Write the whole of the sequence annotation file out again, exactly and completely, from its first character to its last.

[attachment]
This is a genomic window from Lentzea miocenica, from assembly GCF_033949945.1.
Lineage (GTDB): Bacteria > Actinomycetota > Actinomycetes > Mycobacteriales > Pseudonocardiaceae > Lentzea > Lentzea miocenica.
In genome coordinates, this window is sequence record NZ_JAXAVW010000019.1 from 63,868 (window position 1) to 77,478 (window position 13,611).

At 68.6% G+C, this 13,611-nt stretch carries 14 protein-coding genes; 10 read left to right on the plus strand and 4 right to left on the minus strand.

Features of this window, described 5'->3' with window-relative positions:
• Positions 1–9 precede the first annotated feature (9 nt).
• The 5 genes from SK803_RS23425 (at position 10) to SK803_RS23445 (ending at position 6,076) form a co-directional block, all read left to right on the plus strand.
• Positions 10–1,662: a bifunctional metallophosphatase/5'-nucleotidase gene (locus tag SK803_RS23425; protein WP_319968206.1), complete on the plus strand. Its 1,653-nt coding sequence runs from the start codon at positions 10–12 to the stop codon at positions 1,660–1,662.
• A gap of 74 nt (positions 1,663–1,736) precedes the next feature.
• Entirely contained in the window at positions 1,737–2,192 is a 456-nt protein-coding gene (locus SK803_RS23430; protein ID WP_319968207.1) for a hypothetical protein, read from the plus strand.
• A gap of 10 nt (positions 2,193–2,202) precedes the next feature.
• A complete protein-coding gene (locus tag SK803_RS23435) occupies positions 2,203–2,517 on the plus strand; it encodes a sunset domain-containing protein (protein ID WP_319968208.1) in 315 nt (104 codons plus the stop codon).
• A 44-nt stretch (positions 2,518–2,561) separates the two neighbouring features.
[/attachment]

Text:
This is a genomic window from Lentzea miocenica, from assembly GCF_033949945.1.
Lineage (GTDB): Bacteria > Actinomycetota > Actinomycetes > Mycobacteriales > Pseudonocardiaceae > Lentzea > Lentzea miocenica.
In genome coordinates, this window is sequence record NZ_JAXAVW010000019.1 from 63,868 (window position 1) to 77,478 (window position 13,611).

At 68.6% G+C, this 13,611-nt stretch carries 14 protein-coding genes; 10 read left to right on the plus strand and 4 right to left on the minus strand.

Features of this window, described 5'->3' with window-relative positions:
• Positions 1–9 precede the first annotated feature (9 nt).
• The 5 genes from SK803_RS23425 (at position 10) to SK803_RS23445 (ending at position 6,076) form a co-directional block, all read left to right on the plus strand.
• Positions 10–1,662: a bifunctional metallophosphatase/5'-nucleotidase gene (locus tag SK803_RS23425; protein WP_319968206.1), complete on the plus strand. Its 1,653-nt coding sequence runs from the start codon at positions 10–12 to the stop codon at positions 1,660–1,662.
• A gap of 74 nt (positions 1,663–1,736) precedes the next feature.
• Entirely contained in the window at positions 1,737–2,192 is a 456-nt protein-coding gene (locus SK803_RS23430; protein ID WP_319968207.1) for a hypothetical protein, read from the plus strand.
• A gap of 10 nt (positions 2,193–2,202) precedes the next feature.
• A complete protein-coding gene (locus tag SK803_RS23435) occupies positions 2,203–2,517 on the plus strand; it encodes a sunset domain-containing protein (protein ID WP_319968208.1) in 315 nt (104 codons plus the stop codon).
• A 44-nt stretch (positions 2,518–2,561) separates the two neighbouring features.